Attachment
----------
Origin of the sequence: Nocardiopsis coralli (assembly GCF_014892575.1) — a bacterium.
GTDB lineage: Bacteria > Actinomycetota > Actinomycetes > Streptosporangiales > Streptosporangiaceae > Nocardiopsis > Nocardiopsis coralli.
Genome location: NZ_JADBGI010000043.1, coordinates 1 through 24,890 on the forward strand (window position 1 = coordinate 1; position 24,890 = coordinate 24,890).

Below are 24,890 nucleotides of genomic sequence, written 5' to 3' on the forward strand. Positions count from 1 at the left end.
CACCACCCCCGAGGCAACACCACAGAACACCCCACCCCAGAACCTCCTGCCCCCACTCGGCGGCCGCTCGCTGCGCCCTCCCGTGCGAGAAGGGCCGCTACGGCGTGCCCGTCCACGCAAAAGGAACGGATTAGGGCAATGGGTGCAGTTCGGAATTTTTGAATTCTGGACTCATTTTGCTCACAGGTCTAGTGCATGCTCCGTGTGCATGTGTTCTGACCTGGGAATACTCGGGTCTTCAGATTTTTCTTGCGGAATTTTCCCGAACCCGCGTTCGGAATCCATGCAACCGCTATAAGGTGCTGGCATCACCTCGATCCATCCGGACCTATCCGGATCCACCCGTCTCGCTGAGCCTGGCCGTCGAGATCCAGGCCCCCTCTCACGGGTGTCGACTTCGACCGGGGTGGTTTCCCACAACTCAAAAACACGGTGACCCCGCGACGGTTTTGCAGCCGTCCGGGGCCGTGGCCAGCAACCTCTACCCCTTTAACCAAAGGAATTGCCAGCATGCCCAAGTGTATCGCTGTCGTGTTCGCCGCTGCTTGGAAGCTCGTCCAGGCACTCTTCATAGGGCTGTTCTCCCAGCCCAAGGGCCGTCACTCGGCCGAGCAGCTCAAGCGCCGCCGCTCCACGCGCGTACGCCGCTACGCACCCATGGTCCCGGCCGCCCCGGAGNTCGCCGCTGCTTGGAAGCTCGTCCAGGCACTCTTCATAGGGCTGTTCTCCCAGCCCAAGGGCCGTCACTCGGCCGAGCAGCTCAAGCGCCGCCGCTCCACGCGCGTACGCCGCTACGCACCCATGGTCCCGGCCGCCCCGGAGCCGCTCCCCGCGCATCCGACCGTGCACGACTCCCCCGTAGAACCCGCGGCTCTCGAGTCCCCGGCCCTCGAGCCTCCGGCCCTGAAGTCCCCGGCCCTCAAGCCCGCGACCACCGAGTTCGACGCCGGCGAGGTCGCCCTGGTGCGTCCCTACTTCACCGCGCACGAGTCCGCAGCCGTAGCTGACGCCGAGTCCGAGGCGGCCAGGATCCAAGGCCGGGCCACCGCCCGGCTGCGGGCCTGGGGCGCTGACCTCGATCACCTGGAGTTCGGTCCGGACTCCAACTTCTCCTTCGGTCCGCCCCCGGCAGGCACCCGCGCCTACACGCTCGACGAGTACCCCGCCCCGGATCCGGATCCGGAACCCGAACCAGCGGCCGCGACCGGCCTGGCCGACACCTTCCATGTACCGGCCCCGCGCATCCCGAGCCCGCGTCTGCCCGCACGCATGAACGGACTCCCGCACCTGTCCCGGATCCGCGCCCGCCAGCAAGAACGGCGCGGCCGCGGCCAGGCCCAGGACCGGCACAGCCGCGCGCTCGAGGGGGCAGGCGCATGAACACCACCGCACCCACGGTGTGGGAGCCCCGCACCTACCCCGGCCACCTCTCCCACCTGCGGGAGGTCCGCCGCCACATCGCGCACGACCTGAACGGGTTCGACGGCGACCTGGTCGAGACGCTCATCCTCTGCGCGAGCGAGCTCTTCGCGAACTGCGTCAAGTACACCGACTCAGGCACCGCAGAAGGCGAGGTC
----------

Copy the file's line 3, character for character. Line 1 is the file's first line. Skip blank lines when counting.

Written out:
Genome location: NZ_JADBGI010000043.1, coordinates 1 through 24,890 on the forward strand (window position 1 = coordinate 1; position 24,890 = coordinate 24,890).